Mitigating the side effects of HRTBefore EHR in the not so distance past, a physician would see a patient and then tell the nurse or medical assistant, “I want an x-ray of the right knee and send this synovial fluid for cell count, gram stain, and crystals. Also, get a CBC and sed rate on the patient. Thanks!”  (At least, I always say “thanks.”)

And, then onto see the next patient.

Nowadays, a physician will hunt and peck, click and scroll through the EHR and order these tests personally. It is more time consuming than you might imagine. Research shows that most tasks now take two to six times as long using a EHR system than with the old paper chart system.

Precious time is being spent performing tasks that do not require a medical degree. Physicians have become clerical workers and data entry personnel.

Physicians are the Rainmakers

I was surprised at how much grief this physician/author of the KevinMD articles was receiving from nurses who read the article and to me this example highlights the ignorance of most people who are employed. While they may know who signs their paychecks, most of them do not know who ultimately pays their salary. They don’t realize it is physicians who pay their salaries.

The nurses that commented negatively on the KevinMD article really have no idea who butters their toast. I bet if you asked these nurses who pays them they will say “the hospital.” And, technically they are right, but it is the physicians who generate the revenue that pays their salary.

It is physician generated revenue that pays the hospital CEO, too. If hospital employees really understood this they would go out of their way to make sure physicians spent their time seeing patients. Patients have to be seen and cared for by a physician before any revenue is generated, and before salaries can be paid.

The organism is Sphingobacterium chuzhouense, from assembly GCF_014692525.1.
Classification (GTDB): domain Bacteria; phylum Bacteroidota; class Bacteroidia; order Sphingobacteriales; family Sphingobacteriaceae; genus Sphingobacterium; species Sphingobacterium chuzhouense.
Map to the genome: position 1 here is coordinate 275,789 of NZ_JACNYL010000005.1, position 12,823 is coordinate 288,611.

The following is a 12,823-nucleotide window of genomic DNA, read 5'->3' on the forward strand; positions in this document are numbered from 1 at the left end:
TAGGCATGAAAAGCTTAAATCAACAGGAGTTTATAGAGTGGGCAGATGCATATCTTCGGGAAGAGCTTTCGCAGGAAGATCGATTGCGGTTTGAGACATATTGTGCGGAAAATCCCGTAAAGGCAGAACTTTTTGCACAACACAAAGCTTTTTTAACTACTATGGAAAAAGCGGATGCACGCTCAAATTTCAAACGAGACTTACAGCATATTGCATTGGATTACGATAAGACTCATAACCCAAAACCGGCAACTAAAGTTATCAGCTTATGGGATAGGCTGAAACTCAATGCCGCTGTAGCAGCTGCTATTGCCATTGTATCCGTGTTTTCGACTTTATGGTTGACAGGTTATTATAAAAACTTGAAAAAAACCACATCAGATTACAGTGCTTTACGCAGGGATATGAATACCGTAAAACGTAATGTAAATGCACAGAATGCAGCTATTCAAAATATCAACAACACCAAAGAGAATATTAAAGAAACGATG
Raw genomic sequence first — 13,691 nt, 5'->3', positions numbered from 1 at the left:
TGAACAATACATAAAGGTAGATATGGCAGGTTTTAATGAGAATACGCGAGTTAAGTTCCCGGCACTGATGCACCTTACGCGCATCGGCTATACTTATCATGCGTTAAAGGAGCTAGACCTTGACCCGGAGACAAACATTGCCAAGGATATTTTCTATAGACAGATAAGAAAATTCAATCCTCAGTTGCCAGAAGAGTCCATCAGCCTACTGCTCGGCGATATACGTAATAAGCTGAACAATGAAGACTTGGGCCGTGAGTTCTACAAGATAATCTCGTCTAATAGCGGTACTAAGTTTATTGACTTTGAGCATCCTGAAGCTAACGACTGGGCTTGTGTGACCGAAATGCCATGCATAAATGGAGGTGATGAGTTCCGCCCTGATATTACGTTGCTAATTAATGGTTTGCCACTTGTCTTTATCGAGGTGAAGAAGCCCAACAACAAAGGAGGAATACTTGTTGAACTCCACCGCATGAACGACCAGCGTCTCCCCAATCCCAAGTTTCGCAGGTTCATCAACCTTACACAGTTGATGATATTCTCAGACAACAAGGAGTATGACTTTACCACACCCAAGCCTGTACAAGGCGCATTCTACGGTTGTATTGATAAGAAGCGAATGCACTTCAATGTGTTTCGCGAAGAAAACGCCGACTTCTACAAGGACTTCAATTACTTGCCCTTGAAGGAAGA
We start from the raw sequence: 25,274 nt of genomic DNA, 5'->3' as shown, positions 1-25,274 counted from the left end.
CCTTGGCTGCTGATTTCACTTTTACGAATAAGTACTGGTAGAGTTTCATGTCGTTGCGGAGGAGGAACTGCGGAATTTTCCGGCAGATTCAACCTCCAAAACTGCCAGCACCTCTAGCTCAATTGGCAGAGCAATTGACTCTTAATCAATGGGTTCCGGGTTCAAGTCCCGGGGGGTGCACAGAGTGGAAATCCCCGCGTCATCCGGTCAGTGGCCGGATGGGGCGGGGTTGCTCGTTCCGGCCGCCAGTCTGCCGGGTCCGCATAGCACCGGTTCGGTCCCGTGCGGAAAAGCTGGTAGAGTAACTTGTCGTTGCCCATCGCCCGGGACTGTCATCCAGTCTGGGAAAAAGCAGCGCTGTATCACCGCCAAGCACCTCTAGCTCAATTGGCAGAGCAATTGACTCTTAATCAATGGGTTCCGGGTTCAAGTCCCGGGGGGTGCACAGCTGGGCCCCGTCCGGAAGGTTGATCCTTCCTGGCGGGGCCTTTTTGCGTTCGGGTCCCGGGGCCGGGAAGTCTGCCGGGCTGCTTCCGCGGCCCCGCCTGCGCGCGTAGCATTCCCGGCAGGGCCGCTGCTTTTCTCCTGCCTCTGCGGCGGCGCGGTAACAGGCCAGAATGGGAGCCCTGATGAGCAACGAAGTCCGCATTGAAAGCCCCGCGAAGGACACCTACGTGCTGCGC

As physicians we shy away from talking about the business side of medicine, but unless and until a physician sees a patient there is no revenue generated – for anybody.  And, the more patients a physician sees the more revenue there is to go around and support most of the entire healthcare system.

Where does the hospital gets its money? Does the CEO of the hospital actually generate any revenue for the hospital? Does anyone within the multiple layers of administrative bureaucracy in hospitals generate revenue for the hospital? Does the chief financial officer generate any revenue for the hospital? The answer to all three of those questions is “no.” With rare exceptions, only physicians generate revenue for a hospital.

Physicians are the rainmakers even when they are employed physicians. As more and more physicians are being employed their importance to the financial well-being of the healthcare system is not fully appreciated. Employed physicians are being treated more and more like employees by both other employees (as evidence by our nurses’ comments) and the hospital administration.

That is not wise, nor is it a good sign. The whole health care engine is fueled by physicians. It is essential that obstacles be removed that prevent physicians from performing their vital functions.

Physician should not be treated like “employees” even when they are. Name another type of employee in any industry that generates revenue that supports nearly the entire industry?

The EHR Obstacle

EHR is an obstacle. A huge obstacle. It does more than slow physicians down. (Yes, there are some good things about EHRs).  When I joined my current practice, Central Ohio Primary Care Physicians (COPCP) which is the largest physician-owned primary care practice in the country (360 physicians in 64 office locations), the group was in the process of switching to a new EHR system. Some physicians have had to reduce their patient load 25% to 30% to accommodate the additional time it takes to navigate the EHR system.